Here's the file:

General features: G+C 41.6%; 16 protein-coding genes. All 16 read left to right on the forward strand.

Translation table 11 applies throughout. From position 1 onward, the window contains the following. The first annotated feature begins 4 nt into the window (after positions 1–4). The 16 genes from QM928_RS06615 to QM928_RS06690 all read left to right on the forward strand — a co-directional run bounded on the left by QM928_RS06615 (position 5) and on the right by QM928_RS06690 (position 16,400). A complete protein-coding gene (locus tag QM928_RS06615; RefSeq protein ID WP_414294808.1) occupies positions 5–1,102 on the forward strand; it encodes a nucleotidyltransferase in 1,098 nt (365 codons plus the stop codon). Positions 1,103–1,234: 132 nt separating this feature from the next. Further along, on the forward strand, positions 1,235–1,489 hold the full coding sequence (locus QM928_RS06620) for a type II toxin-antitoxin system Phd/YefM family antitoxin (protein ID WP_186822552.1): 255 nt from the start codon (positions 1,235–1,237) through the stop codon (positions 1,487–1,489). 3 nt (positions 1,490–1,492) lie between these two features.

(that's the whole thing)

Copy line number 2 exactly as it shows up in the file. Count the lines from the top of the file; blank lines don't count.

Translation table 11 applies throughout. From position 1 onward, the window contains the following. The first annotated feature begins 4 nt into the window (after positions 1–4). The 16 genes from QM928_RS06615 to QM928_RS06690 all read left to right on the forward strand — a co-directional run bounded on the left by QM928_RS06615 (position 5) and on the right by QM928_RS06690 (position 16,400). A complete protein-coding gene (locus tag QM928_RS06615; RefSeq protein ID WP_414294808.1) occupies positions 5–1,102 on the forward strand; it encodes a nucleotidyltransferase in 1,098 nt (365 codons plus the stop codon). Positions 1,103–1,234: 132 nt separating this feature from the next. Further along, on the forward strand, positions 1,235–1,489 hold the full coding sequence (locus QM928_RS06620) for a type II toxin-antitoxin system Phd/YefM family antitoxin (protein ID WP_186822552.1): 255 nt from the start codon (positions 1,235–1,237) through the stop codon (positions 1,487–1,489). 3 nt (positions 1,490–1,492) lie between these two features.